Update, 14 Feb 2014: A year and a half on from writing this, Tesco has indeed suffered a serious security incident almost certainly as a result of some of the risks originally detailed here. Read more about it in The Tesco hack – here’s how it (probably) happened.
Let me set the scene for this post by sharing a simple tweet from last night:
Ok then, that’s about as many security misdemeanours as I reckon you can fit in 140 chars! For those wondering, yes, this is actually a verified account and it really is Tesco responding to me. I’ll come back to Tesco’s many interesting views on security a little later, but first, some background:
I keep a watch on mentions of my blog over on Twitter and get a lot of tweets along these lines:
Curious, as always, I headed over to tesco.com to take a look. A few cursory glances around showed perhaps there was a bit of an opportunity here – an education opportunity for developers who like to learn from anti-patterns, i.e. seeing how those who have gone before them have done it wrong. So let’s take a look at the many simple security errors Tesco have delivered and see how we would approach this differently when applying basic security principles.
Oh – and for audiences outside the UK, Tesco is a major supermarket chain the likes of Coles in Australia or
Costco Safeway in the US. You know, the kind of multi-billion dollar brand that should know how to get web security basics right, particularly when they’re providing online shopping services and handling your payment info. They also provide banking and insurance services, although that’s not an area I’ll look at in this post.
This was obviously the first place to start given Dan’s comment. As it turns out, although I live in Sydney I actually have a Tesco account from my time back in the UK around the turn of the millennium. I wonder what my password was back then…
Oh dear, well Dan certainly nailed it when he mentioned no salt, clearly the passwords aren’t hashed at all let alone salted. At best they’re encrypted but chances are they’re stored in plain text, unfortunately there’s no evidence to the contrary.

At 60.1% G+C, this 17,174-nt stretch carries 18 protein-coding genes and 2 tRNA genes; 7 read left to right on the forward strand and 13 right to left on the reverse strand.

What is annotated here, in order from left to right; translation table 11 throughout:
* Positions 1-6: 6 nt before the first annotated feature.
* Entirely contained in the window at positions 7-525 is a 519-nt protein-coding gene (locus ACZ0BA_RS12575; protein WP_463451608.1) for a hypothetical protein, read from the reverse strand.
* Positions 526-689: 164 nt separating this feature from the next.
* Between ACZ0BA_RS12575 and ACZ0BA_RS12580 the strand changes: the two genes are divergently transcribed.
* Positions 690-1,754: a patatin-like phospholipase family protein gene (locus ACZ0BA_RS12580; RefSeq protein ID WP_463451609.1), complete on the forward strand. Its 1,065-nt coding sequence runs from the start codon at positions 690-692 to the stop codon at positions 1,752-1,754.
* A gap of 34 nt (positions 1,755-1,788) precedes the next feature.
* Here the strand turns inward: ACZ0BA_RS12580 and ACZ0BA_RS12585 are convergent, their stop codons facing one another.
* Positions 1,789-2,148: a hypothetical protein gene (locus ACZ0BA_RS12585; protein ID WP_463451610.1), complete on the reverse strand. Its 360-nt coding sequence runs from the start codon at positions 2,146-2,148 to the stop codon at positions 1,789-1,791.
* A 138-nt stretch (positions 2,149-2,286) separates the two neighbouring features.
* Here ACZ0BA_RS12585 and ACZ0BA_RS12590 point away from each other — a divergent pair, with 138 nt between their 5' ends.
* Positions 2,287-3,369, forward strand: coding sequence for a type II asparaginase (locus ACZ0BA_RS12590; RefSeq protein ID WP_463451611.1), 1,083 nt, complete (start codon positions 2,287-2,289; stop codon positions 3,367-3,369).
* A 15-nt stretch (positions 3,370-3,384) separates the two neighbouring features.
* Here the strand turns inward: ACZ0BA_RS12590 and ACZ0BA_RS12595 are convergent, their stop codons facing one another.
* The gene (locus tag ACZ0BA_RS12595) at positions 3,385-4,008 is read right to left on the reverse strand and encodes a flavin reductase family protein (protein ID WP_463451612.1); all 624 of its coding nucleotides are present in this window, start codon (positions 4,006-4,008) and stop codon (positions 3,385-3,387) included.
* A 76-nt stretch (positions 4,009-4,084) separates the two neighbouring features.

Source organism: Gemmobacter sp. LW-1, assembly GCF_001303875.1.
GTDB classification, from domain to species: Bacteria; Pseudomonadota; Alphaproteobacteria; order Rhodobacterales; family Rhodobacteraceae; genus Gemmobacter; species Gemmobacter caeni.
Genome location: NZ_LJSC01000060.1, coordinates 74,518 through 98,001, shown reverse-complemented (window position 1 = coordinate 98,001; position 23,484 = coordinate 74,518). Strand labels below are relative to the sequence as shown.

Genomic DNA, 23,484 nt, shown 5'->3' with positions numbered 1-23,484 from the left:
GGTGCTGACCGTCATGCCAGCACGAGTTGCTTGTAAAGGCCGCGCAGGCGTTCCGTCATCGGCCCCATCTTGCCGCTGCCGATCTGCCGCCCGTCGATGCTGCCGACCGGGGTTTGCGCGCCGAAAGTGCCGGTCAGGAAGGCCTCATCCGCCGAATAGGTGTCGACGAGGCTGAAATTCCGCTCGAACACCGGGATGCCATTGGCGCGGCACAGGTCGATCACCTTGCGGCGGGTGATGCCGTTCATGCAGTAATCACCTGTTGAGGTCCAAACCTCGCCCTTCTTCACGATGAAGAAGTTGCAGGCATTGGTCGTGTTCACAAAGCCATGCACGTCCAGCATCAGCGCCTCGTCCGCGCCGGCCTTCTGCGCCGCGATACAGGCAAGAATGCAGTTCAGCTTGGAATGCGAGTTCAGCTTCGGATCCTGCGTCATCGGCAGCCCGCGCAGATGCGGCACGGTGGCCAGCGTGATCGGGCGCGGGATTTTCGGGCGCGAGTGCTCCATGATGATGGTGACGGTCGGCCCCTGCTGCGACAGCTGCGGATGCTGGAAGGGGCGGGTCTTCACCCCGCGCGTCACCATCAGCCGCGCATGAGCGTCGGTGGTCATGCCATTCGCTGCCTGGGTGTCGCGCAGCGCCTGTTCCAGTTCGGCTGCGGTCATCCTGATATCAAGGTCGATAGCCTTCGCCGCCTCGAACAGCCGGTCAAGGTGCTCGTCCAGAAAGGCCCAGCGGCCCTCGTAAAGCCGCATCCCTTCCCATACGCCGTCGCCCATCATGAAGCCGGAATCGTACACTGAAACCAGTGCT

Encryption is not selective – data is either important or it’s not
When you decide data is worth protecting, you need to be consistent in your approach. There’s no point tightly securing it in one location then having it flapping around in the breeze at another.
Apparently, encryption is important to keep your personal details private:
Righto, so how exactly was that password protected in email? Well of course it wasn’t protected at all, it was just sent off willy nilly.
But hang on – Tesco put a big yellow padlock on the page – it must be secure! This is exactly the sort of thing I was talking about a year ago when I said the padlock icon must die. It has become nothing more than a token gesture which in no way guarantees any of your content is actually secure. It’s like those people who put up signs saying “beware of the dog” when all they’ve got is a geriatric hamster.
Mixed content and browser warnings
Everyone remember what mixed content is? That’s when you load up a page over HTTPS – which implies a degree of security – but then it embeds resources loaded over HTTP which gives you no assurances whatsoever.
This is bad. In fact it’s so bad that the browsers of today give you a very blatant warning when this is happening. Cast your mind back to the image above with the text which says “Why it’s safe to shop at Tesco.com”. Know what that link does? This:
Ok, so the browser is being very clear here: do not trust this page (the one about trust), in fact don’t load it at all. What the heck, I like living dangerously:
When you start getting big red crosses in your browser, be afraid, be very afraid. But you probably should be even more afraid of Tesco’s simple opening paragraph:
It is safe to shop at Tesco.com
Well at least they’re direct. Completely wrong (at least based on what we’ve seen thus far), but direct. They have a secure server (we know this because we saw their padlock) so we should all be confident that “transaction with us are private”. Nice.
Browser version craziness
But Tesco won’t just let any old browser in, oh no, you must be using something modern like version 3.0 of “explorer” or 3.02 of Netscape (this is from further down the screen in the previous grab):
Remember what these guys looked like? Do you even remember Netscape? Quite possibly not because there’s a sizable audience out there browsing the web today who were still breastfeeding when it launched in mid 1996. Here’s a recap: